ENGL 40949 Roman Literature & Culture Sabine MacCormack TR 11:00-12:15

Cross-listed from Classics, CLAS 30022. This course surveys the leading works of ancient Roman literature and examines the cultural contexts in which they were written, received, and transmitted. Students read poetry and prose from many genres, and sample works from six hundred years of literary versatility that combined enormous originality with a literary tradition inherited from the Greeks. Among the authors introduced are Plautus, Lucretius, Catullus, Cicero, Horace, Livy, Lucan, Tacitus, Apuleius,Ammianus,andAugustine. Specialattentionispaidthe formal structures of Roman literary works, the cultural issue they raise, and the lasting value of Latin literature to the modern age. The course prepares students for more advanced study in classical literature and culture.

These 43XXX Research Seminars can only be taken in your senior year. (The only exception to this rule is if you are an English Honors Concentrator; if so, you may take one as an Elective in the second semester of your junior year). There is no special pre-registration process for Research Seminars, as there was in the past; simply sign up for them at your regular Web Registration time.

ENGL 43306 Research Seminar: British Romanticism and Human Rights David Thomas TR 11:00-12:15

Legal historians sometimes assert that human rights had no effective existence prior to about 1950, when horror at Nazi genocide after World War II ushered in newly concrete international agreements. But cultural historians look almost two hundred years earlier and find a discourse of human rights in romantic-era declarations of the rights of man, rights of woman, rights of enslaved peoples, and so forth. What is that romantic-era rhetoric, if not a rhetoric of "human rights"? This course gives students a handle on that question by exploring the modern western discourse of rights from the 1600s into the era of British Romanticism (1770s-1820s). Our readings engage literary, intellectual, legal and political history. Major subtopics for the romantic period are revolution, empire, slavery, gender relations and political reform. Major authors include Thomas Hobbes, John Locke, Jean-Jacques Rousseau, Edmund Burke, Immanuel Kant, Thomas Paine, Olaudah Equiano, William Wordsworth, Mary Wollstonecraft, William Godwin and Mary Shelley. The course will proceed as a research group, emphasizing library research, in-class sharing of research, collaborative work on a website, and individualized final research papers.

ENGL 43410 Research Seminar: Feminism, Print, and Spectacle in the 20th Century Barbara Green TR 2:00-3:15

From movement novels to autobiographies, political theater to street performances, banners, posters, petitions, voiceless speeches, protests, pageants, cartoons, feminist journalism, zines and blogs, the feminist cultures of the 20th century have engaged print culture and visual culture in imaginative ways to carve a space for discussions of women's issues in the public sphere. We will explore documents and images from the suffrage movement, the second wave and the third wave to sample the various strategies women have used to refashion literary genres, to rework elements of popular culture, and to reshape political discourse. We will be reading novels, poems, plays, tracts, manifestoes, rants, histories, confessions, editorials, speeches. We will also pay particular attention to the dynamic relationship between print culture and the performances, spectacles, and events that informed the reception of literary texts. Requirements include a research essay written in stages and one presentation.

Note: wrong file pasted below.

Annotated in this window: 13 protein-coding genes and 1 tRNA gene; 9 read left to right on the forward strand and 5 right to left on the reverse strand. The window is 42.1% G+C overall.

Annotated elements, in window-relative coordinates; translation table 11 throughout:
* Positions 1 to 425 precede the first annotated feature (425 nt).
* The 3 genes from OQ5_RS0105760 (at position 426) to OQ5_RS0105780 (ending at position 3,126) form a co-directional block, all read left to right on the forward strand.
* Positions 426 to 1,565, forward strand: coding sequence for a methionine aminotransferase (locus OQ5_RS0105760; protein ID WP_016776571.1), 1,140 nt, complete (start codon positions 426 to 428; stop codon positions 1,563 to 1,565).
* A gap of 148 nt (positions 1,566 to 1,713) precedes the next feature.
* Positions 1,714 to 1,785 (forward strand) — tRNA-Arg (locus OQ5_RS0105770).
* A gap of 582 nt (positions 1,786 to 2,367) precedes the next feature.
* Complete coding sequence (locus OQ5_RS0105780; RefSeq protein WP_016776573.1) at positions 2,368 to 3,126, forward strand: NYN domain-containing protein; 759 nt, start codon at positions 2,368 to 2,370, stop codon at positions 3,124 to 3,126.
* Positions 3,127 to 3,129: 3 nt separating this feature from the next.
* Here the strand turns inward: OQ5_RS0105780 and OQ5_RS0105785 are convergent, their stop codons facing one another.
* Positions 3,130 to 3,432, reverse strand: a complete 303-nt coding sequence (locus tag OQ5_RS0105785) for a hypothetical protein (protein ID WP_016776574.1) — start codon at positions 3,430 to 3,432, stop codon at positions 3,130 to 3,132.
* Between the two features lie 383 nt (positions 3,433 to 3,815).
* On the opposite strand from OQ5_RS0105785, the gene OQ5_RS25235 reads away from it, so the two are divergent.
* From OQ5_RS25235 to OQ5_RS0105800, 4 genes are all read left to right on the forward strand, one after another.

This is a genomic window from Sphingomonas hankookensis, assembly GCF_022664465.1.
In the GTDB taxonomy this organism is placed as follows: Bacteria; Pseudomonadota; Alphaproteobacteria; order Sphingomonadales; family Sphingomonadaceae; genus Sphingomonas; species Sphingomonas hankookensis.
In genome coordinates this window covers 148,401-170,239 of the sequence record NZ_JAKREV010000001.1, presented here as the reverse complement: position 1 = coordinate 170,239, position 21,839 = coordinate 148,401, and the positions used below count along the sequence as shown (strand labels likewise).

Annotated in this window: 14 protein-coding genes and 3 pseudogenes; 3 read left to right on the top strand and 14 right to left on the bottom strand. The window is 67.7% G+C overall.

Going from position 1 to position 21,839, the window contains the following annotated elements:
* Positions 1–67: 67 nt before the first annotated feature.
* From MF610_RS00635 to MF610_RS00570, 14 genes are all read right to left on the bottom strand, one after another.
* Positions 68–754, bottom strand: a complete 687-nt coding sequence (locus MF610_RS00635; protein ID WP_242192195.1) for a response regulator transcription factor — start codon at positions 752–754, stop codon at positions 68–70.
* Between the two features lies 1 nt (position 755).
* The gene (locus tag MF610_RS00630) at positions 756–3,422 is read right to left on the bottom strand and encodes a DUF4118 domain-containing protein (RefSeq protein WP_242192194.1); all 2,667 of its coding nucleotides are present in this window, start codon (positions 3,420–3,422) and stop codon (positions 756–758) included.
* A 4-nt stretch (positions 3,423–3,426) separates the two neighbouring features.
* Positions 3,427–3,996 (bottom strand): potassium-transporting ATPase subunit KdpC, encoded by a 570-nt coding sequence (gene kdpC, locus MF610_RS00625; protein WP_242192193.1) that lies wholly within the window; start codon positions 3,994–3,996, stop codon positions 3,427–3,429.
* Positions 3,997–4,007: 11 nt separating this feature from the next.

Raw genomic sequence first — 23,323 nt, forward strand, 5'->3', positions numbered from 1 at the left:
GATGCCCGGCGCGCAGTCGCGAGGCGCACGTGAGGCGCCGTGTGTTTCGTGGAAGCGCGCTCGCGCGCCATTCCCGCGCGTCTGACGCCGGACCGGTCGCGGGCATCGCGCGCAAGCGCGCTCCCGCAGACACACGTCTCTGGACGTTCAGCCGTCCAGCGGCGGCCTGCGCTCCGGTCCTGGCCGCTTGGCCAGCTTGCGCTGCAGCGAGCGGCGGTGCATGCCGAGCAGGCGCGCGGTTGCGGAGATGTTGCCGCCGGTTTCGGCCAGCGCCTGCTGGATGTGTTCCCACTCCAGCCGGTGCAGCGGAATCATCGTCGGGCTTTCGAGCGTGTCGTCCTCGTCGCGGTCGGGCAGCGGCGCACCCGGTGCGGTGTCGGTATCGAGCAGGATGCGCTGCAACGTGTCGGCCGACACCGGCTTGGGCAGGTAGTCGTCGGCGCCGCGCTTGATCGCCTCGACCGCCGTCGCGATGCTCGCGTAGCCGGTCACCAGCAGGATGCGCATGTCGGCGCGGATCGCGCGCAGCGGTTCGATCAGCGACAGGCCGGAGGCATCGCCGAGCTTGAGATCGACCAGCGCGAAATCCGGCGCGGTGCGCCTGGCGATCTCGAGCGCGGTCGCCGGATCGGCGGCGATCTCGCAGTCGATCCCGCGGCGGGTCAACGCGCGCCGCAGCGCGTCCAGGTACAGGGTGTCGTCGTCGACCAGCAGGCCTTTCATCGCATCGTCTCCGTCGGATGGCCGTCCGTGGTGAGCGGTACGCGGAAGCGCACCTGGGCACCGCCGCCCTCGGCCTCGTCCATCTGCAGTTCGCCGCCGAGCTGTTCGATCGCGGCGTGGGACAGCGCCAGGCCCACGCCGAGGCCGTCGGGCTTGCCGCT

ENGL 43505 Research Seminar: Gender Troubles: Contemporary Irish Fiction Susan Cannon Harris TR 12:30-1:45

In this course we will be looking at the relationship between gender politics and national politics as it plays out in the development of Irish fiction after the era of James Joyce. Focusing on Irish novels and short stories which were groundbreaking and/or controversial in terms of their exploration of gender and sexuality, the course will also investigate the historical contexts in which they were produced and the controversies they produced. Our investigation will focus on the question of how the 'trouble' generated around these controversial explorations of gender and sexuality relates to other kinds of trouble that have shaped the history of twentieth century Ireland. We will begin with the reaction against government censorship in the Irish Free State during the 1930s and 1940s, follow the emergence of Irish women writers and Irish feminism from the 1950s to the 1980s, and conclude with the rise of gay and lesbian Irish writers in the 1990s and early twenty-first century. Students will be responsible for several short response papers, at least one in-class presentation, and a 20-25 page seminar paper.

ENGL 43703 Research Seminar: Memory in Latino/a Literature Theresa Delgadillo MW 11:45-1:00

What is memory? Do we have national or communal memories and, if so, how are these formed? Does the present affect the memory of the past? What is the relationship among memory, history and fiction? In this course we will consider these questions as we study Latino/a novels, short stories, autobiographies, memoirs, poetry, film and performance. Our selected texts frequently address or invoke memory, linking it to an exploration of belonging and to individual and communal identities (national, ethnic, racial, gendered, sexual). Some of the questions we might ask ourselves as we read include: What is remembered in Latino/a literatures? How and why do these literatures invoke and create individual and collective memories? How does memory intersect with the “stance of resistance” that Ramón Saldívar suggests is a central to Chicano/a literature? Who does the remembering? How do acts of memory expand the parameters of what constitutes “Latino/a” or map multiple Latino/a nations? Requirements for this research seminar include: weekly one-page critiques, regular participation in discussion, one oral presentation, and an original research paper of 15 pages length (including bibliography and first draft for review. This small group research seminar affords students the opportunity for more in- depth work with professor and peers.